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Lesson Plan Title: Peer Review Conference

Grade Level: 9-12

Duration: One class period

Description: Peer conferencing can be one of the most rewarding parts of a class. Students learn the most about writing by having to analyze and say something meaningful about others' work. Most students will not be used to substantial peer review and it might take a lot of effort to create a conducive environment. This lesson should come after you have discussed constructive criticism and set guidelines for giving positive and productive feedback. It will also come after you have modeled good feedback yourself through your written and oral comments. During this lesson, students exchange poems and analyze their peers' poems for both meaning and sound. They come together in pairs for conferences on their poems.

Student Objectives: Students will reinforce their knowledge of poetic devices through critiquing peers' poems. They will also practice techniques for giving and receiving productive feedback.

List Materials (PDF):

  1. Review Sheets
  2. Writer's Conference Instructions
  3. Colored pencils for marking poems

Set Up and Prepare: Plan a peer review for a couple of days after an assigned poem is due, unless you have a class that turns in everything on time. Go through the poems without marking on them and decide how you want to pair your students for peer review. If you do multiple peer review sessions in your class, vary your grouping; sometimes pair students with like motivation and skill and other times do the opposite. Make photocopies of the Writer's Conference Sheets. Arrange the furniture for pair work and have the two student poems and colored pencils ready for each pair. Do not hand out the Writer's Conference Sheets right away.


PART I: Review (During the review, students work independently)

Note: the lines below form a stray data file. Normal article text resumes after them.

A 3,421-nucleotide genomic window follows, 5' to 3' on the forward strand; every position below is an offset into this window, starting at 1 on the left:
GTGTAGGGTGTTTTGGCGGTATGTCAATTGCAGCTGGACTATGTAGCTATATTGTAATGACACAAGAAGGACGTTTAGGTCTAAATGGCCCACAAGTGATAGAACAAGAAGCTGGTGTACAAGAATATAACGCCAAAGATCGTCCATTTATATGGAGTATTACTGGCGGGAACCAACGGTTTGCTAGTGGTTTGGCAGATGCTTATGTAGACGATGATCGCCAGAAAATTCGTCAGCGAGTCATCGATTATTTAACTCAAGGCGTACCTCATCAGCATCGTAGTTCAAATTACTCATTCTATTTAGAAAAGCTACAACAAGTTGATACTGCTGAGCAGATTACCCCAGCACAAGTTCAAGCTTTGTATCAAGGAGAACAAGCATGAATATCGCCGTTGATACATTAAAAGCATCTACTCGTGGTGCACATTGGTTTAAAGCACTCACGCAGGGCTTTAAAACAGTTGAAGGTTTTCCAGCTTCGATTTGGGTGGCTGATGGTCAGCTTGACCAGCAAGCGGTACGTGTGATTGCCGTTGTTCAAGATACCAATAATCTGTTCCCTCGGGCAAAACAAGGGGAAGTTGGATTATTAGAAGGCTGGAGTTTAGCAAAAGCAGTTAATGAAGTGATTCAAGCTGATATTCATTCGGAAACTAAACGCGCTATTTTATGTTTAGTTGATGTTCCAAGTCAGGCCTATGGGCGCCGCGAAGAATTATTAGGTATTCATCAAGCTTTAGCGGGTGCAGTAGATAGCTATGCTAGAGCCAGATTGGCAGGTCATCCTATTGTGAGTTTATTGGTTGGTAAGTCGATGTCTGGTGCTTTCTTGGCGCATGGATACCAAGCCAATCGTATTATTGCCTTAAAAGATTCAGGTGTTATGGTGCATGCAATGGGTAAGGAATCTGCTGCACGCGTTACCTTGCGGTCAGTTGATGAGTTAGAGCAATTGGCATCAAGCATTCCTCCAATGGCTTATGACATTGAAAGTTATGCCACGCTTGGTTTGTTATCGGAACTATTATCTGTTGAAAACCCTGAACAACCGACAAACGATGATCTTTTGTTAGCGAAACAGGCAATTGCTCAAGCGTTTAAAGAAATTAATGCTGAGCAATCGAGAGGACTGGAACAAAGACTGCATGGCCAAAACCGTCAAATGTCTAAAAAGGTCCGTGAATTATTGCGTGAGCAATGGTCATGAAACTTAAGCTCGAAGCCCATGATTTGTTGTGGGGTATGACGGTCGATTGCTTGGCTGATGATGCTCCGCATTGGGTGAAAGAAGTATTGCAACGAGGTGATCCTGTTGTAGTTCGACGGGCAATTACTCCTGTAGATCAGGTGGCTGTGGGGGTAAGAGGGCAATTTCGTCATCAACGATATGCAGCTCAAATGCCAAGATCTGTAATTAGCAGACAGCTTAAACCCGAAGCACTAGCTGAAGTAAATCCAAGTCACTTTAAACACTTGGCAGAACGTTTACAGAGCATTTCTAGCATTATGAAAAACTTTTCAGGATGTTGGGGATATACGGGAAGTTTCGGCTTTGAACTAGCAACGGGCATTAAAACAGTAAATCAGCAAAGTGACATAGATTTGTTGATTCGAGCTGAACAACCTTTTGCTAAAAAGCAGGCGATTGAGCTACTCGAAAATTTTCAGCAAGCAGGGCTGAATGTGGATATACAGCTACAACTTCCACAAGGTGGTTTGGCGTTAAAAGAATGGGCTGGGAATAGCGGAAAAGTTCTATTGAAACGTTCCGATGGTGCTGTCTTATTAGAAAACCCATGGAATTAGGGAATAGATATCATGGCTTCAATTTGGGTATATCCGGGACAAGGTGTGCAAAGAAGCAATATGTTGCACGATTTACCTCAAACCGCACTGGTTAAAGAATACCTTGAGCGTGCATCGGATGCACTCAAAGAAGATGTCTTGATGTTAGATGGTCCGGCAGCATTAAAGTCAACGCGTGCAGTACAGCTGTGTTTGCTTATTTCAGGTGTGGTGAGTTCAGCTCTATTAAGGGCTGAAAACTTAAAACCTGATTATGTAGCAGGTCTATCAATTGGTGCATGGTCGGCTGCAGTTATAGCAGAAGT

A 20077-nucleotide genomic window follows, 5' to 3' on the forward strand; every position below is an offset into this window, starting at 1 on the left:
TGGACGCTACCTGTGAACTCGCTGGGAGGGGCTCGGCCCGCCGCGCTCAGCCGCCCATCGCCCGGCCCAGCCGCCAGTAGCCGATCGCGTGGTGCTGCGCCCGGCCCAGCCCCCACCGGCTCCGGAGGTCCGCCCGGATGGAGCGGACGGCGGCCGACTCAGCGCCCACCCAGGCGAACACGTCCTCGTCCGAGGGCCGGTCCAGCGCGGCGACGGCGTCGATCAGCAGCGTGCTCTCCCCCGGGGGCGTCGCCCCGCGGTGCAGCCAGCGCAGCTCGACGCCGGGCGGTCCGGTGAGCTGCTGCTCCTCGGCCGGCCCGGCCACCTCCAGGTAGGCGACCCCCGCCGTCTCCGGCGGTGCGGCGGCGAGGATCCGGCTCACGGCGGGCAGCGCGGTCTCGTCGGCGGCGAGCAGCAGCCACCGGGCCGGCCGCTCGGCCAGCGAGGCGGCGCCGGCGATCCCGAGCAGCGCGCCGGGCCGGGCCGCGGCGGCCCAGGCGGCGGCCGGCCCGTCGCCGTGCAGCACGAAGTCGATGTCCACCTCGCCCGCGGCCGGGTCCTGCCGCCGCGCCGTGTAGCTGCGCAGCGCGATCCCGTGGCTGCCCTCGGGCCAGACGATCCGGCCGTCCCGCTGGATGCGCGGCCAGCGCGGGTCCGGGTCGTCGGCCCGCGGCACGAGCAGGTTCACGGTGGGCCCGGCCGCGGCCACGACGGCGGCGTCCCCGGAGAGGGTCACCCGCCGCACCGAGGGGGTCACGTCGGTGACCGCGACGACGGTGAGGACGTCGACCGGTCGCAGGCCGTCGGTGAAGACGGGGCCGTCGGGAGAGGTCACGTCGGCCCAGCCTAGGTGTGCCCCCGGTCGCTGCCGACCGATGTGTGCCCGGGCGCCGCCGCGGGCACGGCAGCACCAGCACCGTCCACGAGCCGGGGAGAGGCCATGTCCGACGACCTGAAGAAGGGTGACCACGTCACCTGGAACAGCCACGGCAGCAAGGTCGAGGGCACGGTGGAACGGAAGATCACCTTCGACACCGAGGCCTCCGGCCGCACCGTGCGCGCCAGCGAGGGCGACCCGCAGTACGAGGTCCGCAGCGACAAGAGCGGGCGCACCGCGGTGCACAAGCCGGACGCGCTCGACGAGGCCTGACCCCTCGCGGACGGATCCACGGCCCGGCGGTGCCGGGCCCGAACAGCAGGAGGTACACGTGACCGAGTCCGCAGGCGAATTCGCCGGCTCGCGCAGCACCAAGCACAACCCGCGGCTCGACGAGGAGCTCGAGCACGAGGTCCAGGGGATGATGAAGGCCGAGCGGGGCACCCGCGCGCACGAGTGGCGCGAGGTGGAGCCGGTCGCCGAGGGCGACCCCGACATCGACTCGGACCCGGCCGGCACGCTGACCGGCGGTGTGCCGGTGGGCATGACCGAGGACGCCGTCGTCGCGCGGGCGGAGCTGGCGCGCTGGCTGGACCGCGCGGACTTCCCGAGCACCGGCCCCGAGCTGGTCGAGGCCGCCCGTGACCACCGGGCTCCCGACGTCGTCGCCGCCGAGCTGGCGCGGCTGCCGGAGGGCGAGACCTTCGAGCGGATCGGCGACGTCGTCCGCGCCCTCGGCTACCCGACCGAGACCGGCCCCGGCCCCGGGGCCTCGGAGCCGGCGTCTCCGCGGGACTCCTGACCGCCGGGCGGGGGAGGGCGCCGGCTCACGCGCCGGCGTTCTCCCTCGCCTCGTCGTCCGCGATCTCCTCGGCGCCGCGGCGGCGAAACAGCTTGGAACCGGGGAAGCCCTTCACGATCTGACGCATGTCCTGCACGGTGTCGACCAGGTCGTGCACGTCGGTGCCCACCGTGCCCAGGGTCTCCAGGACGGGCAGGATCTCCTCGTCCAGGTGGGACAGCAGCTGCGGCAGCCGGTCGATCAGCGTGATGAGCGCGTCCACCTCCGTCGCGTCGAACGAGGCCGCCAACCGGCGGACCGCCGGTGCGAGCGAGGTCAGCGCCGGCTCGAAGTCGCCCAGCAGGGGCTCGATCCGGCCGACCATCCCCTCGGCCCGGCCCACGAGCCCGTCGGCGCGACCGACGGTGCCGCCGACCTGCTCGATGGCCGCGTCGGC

Step 1: Instruct students to read their partner's poem through two or three times.

Step 2: Instruct students that their first task is to think about sound. Have them mark the poems for cool sound devices (rhyme, alliteration, assonance).

Step 3: When students are ready, give them their next task. They need to circle a couple of words that they feel do not work in the poem. For example, they circle words that do not seem to go with the flow of the poem or seem extraneous.

Step 4: Now, hand out the Writer's Conference Sheets and give them time to work on them. Circulate and give students help, but allow them to come up with their own critiques of the poems.

PART II: The Conference (During the conference, students come back together)

Step 1: When you notice that a group is finished reviewing the poems, get them started on the conference. Give them a copy of the conference instructions and let them know that they should discuss the first poem.

Step 2: Once everyone is conferencing, talk to quiet groups or groups that finish early. Give them questions to allow them to delve more deeply into the poems.

Assess Students: In this lesson, you will be able to informally assess your students' skill levels in a number of areas. First, do your students understand different poetic devices well enough to be able to assess a peer's poem? Are they able to offer constructive criticism? How do they take constructive criticism?

Lesson Extension: Some teachers work with personality assessments such as Myers Briggs to frame group work and cooperative classroom environments. If you use the "True Colors" personality assessments, http://www.truecolors.org/ , here is an analysis of how different personalities tend to give and accept criticism. You can give these out and discuss them to help students be aware of themselves and their peers.

Evaluate Lesson: Did students exhibit confidence in their ability to analyze and discuss poetry? Did they take their discussions seriously and go into detail about the poems? Were they able to accept feedback from their peers? When students revise their poems after these review sessions, do they make changes according to their peers' suggestions?

Assignments: For students' final portfolios, you could require that they include two or three peer review sheets with their work. That way, they will know that they are responsible for discussing more of their work with peers. You could make class time for this or assign it for on-going homework.